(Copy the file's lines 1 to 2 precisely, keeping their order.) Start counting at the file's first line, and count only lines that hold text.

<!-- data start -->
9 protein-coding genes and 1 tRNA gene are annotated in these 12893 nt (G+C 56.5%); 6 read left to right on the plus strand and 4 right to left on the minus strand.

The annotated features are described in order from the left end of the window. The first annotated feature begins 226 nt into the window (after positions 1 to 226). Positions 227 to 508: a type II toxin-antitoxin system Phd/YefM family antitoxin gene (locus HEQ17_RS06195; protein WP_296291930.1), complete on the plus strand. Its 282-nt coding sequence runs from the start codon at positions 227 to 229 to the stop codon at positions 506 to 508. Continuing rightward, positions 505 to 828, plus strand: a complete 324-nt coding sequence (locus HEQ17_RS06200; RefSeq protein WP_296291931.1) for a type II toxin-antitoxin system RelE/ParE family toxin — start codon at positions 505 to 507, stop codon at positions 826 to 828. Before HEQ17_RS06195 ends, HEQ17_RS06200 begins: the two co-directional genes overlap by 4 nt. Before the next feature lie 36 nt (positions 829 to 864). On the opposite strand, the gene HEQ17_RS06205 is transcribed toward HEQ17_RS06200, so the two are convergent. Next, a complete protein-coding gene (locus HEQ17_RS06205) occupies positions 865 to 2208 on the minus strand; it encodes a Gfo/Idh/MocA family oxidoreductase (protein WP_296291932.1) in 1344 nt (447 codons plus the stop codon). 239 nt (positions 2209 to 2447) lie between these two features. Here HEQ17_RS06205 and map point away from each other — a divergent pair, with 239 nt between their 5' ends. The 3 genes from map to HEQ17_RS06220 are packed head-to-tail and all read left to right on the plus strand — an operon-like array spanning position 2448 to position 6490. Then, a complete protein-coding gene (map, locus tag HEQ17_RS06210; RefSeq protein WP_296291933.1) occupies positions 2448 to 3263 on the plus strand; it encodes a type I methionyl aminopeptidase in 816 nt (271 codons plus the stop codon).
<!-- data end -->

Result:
9 protein-coding genes and 1 tRNA gene are annotated in these 12893 nt (G+C 56.5%); 6 read left to right on the plus strand and 4 right to left on the minus strand.

The annotated features are described in order from the left end of the window. The first annotated feature begins 226 nt into the window (after positions 1 to 226). Positions 227 to 508: a type II toxin-antitoxin system Phd/YefM family antitoxin gene (locus HEQ17_RS06195; protein WP_296291930.1), complete on the plus strand. Its 282-nt coding sequence runs from the start codon at positions 227 to 229 to the stop codon at positions 506 to 508. Continuing rightward, positions 505 to 828, plus strand: a complete 324-nt coding sequence (locus HEQ17_RS06200; RefSeq protein WP_296291931.1) for a type II toxin-antitoxin system RelE/ParE family toxin — start codon at positions 505 to 507, stop codon at positions 826 to 828. Before HEQ17_RS06195 ends, HEQ17_RS06200 begins: the two co-directional genes overlap by 4 nt. Before the next feature lie 36 nt (positions 829 to 864). On the opposite strand, the gene HEQ17_RS06205 is transcribed toward HEQ17_RS06200, so the two are convergent. Next, a complete protein-coding gene (locus HEQ17_RS06205) occupies positions 865 to 2208 on the minus strand; it encodes a Gfo/Idh/MocA family oxidoreductase (protein WP_296291932.1) in 1344 nt (447 codons plus the stop codon). 239 nt (positions 2209 to 2447) lie between these two features. Here HEQ17_RS06205 and map point away from each other — a divergent pair, with 239 nt between their 5' ends. The 3 genes from map to HEQ17_RS06220 are packed head-to-tail and all read left to right on the plus strand — an operon-like array spanning position 2448 to position 6490. Then, a complete protein-coding gene (map, locus tag HEQ17_RS06210; RefSeq protein WP_296291933.1) occupies positions 2448 to 3263 on the plus strand; it encodes a type I methionyl aminopeptidase in 816 nt (271 codons plus the stop codon).